Visual Communication - an Interview with Dave Gray
"Dave talks about giving ourselves permission to draw, about how the printing press led us to communicate in a particular way, and about how that can limit our communication in a digital environment, about how PowerPoint can be both inhibiting and comforting, and about how where we are with video today is where we were with PageMaker 20 years ago."
Would love to hear your thoughts.
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How funny is it that as a culture we look back at heiroglyphics and label it a "primitive" form of communication? Yet as we move forward in this so-called information age, we work our way back toward that method of conveying ideas. Visual is so much more universal.
Very captivating and inspiring interview.
A good interview. I noticed when describing your internal thought processes that you use the words "I saw that..., "I felt that." more often than "I think that..."
In your physical interpersonal and group communications do you pay attention to how the other people speak and do you address that in your classes as a form of moving them from an abstract thinking mode towards a more concrete visual thinking mode?
I like your differences in Drawing as Snapshot vs Drawing to Convey Thoughts and Ideas. That helps the free us up from the pressure of perfection. Like other brainstorming techniques, first get the idea down, then work with it.
Are there plans to codify your Visual Thinking School in a workbook format?
Visual Literacy. Have you noticed that the Graphic Novel/Manga section at Borders has expanded greatly in the past year?
While it's easy to jump on MySpace as examples of crappy design, at least folks are starting to play with the tools. From there, there are no shortage of resources on-line to help them move to the next step. For the time being though, in this "No Child Left Behind" Era, I think Viz Lit will be ignored in terms of schools teaching towards testing, but eventually a tidal wave will flow.
Target vs Wal Mart Design: I've hadn't noticed it on an overtly conscious level in terms of their product lines. Good Eye.
Side note: Have you noticed in our business the increased use of the complement, "Good Eye?"
Congratulations on an interview well done. Australia was it? Then replayed back here in STL. Isn't Technology grand?
Great interview. It's good to associate a voice with a face and your body of work I have seen on Flickr.
Hi Daphne, Mark and Bill,
Yes I agree, funny that we are moving back toward heiroglyphics.
Regarding my language, I do like to pay attention to learning styles, especially when working with groups. I think the best presentations/conversations engage people in visual, auditory and kinesthetic ways.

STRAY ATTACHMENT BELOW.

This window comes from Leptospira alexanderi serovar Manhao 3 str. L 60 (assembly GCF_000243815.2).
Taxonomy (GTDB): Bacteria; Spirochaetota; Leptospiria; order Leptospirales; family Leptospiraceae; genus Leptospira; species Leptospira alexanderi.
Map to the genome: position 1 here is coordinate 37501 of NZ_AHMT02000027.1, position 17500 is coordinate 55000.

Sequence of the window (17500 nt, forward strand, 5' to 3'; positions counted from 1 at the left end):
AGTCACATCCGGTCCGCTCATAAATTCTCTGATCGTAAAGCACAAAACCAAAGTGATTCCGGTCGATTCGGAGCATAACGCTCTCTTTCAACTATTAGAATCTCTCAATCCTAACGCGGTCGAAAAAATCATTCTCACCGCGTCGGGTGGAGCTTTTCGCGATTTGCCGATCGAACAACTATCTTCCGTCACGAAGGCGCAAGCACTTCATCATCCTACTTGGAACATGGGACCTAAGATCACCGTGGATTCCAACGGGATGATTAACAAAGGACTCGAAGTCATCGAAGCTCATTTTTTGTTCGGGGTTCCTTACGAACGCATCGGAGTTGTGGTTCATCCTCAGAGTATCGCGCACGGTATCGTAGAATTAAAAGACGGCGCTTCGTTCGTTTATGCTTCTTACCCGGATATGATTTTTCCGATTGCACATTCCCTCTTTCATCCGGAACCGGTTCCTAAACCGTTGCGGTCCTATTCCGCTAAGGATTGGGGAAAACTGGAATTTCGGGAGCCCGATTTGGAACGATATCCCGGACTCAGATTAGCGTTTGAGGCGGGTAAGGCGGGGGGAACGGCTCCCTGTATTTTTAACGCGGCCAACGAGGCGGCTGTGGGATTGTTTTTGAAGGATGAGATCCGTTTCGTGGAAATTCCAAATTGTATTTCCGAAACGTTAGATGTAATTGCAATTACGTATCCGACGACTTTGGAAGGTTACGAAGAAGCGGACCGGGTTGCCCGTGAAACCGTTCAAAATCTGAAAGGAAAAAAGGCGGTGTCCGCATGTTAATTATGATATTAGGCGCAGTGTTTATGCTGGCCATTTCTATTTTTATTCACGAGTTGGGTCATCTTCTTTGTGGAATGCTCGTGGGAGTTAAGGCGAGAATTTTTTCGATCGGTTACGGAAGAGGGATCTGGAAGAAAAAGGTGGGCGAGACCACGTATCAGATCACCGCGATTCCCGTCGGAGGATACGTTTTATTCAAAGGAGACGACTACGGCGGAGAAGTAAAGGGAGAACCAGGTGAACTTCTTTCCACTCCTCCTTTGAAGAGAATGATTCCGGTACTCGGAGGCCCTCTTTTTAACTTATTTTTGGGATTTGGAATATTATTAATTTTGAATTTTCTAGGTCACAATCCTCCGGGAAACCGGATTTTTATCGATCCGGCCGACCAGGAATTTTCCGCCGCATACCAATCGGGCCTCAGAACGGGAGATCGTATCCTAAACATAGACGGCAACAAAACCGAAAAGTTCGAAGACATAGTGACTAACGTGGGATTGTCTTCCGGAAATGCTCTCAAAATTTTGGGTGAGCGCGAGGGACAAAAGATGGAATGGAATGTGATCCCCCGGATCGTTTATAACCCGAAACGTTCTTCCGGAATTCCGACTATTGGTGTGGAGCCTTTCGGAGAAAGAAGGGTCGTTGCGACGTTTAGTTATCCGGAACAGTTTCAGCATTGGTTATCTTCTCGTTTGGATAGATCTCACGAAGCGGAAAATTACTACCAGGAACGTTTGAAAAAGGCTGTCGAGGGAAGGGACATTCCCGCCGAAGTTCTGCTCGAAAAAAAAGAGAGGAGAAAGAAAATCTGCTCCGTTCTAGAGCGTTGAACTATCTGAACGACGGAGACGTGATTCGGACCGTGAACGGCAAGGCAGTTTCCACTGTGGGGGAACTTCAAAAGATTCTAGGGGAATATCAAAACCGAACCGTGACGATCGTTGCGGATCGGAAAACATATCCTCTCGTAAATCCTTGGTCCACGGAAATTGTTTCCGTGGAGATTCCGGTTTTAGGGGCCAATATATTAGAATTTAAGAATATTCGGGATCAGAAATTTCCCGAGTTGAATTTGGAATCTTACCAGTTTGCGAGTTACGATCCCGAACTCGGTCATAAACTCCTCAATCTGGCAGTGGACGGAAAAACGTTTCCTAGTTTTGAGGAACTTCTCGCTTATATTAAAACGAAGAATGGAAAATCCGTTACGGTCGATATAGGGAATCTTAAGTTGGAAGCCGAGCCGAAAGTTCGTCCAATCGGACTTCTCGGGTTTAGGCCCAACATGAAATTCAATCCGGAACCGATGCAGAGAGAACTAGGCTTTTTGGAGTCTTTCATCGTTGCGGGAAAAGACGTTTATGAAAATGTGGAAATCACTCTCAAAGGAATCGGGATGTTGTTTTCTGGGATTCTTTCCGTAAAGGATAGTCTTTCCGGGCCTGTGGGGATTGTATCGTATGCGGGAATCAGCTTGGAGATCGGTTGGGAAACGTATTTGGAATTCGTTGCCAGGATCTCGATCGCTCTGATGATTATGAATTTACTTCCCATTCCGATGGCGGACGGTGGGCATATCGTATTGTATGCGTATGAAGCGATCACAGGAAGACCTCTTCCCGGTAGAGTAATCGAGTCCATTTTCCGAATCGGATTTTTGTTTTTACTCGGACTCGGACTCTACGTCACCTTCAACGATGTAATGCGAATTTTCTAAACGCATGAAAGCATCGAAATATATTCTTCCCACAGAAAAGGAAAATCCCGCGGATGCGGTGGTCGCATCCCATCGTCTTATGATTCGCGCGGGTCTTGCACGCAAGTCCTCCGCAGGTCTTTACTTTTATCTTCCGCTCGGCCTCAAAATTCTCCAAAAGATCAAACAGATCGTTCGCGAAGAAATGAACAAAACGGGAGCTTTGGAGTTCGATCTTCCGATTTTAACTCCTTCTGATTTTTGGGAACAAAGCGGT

Yes, moving people to concrete visualization is key. I like to tell people "describe only what you could objectively see or hear if you were there."
regarding a workbook -- yes, I am working on a book. I have been thinking of it as a cookbook or book of recipes -- about 1/3 theory/principles and the rest practices/recipes.
I do think the tidal wave has started, even if many people haven't noticed it yet. YouTube is a great example.
I loved the interview, it came at an oddly convenient time. I have just changed jobs from consulting onsite full time to traveling and working from home. I found myself working from home or hotel lobbies a lot, using my itty-bitty laptop screen to try to create the kind of diagrams, interactions, and plans that work so well in consulting.
The part of the interview where you stress big blank pages, pencil, white boards, putting your whole self into creating an image (no matter how wrong it is to begin with) wrung very true. So true I couldn't sleep until I got a 30x40" sketch pad and did a monster visual core dump of all the idea floating around my head. Anyway, great interview, very thought provoking and thanks for breaking me out of the small, screen constrained by tools mindset!
Great interview I just finished listening to it, in the interview a culture map was mentioned, I'd be very interested in seeing it. Is it available online?
Here's a link to the culture map, with annotations and comments.
Your comments are very interesting.
I gave me permission to be a drawer when I was a kid. Today my draws are not the best but I feel good with them.
I'll be waiting for your book.
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